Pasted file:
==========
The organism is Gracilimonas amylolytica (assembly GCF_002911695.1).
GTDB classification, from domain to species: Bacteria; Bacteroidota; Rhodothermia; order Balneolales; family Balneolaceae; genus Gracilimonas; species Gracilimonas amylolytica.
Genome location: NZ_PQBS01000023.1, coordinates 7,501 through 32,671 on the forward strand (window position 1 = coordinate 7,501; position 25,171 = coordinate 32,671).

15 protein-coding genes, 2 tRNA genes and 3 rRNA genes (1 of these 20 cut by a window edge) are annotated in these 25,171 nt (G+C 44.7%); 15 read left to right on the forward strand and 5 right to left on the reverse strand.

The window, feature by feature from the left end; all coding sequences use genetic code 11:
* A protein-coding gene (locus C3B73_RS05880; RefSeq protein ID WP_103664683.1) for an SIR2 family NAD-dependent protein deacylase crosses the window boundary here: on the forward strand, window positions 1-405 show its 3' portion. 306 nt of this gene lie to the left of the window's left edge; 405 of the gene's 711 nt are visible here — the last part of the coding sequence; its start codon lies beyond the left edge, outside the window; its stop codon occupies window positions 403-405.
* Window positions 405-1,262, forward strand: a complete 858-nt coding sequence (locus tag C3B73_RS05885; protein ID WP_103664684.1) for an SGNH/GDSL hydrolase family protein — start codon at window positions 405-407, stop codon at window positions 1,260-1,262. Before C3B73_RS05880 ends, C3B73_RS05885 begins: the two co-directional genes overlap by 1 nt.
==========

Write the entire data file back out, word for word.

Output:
The organism is Gracilimonas amylolytica (assembly GCF_002911695.1).
GTDB classification, from domain to species: Bacteria; Bacteroidota; Rhodothermia; order Balneolales; family Balneolaceae; genus Gracilimonas; species Gracilimonas amylolytica.
Genome location: NZ_PQBS01000023.1, coordinates 7,501 through 32,671 on the forward strand (window position 1 = coordinate 7,501; position 25,171 = coordinate 32,671).

15 protein-coding genes, 2 tRNA genes and 3 rRNA genes (1 of these 20 cut by a window edge) are annotated in these 25,171 nt (G+C 44.7%); 15 read left to right on the forward strand and 5 right to left on the reverse strand.

The window, feature by feature from the left end; all coding sequences use genetic code 11:
* A protein-coding gene (locus C3B73_RS05880; RefSeq protein ID WP_103664683.1) for an SIR2 family NAD-dependent protein deacylase crosses the window boundary here: on the forward strand, window positions 1-405 show its 3' portion. 306 nt of this gene lie to the left of the window's left edge; 405 of the gene's 711 nt are visible here — the last part of the coding sequence; its start codon lies beyond the left edge, outside the window; its stop codon occupies window positions 403-405.
* Window positions 405-1,262, forward strand: a complete 858-nt coding sequence (locus tag C3B73_RS05885; protein ID WP_103664684.1) for an SGNH/GDSL hydrolase family protein — start codon at window positions 405-407, stop codon at window positions 1,260-1,262. Before C3B73_RS05880 ends, C3B73_RS05885 begins: the two co-directional genes overlap by 1 nt.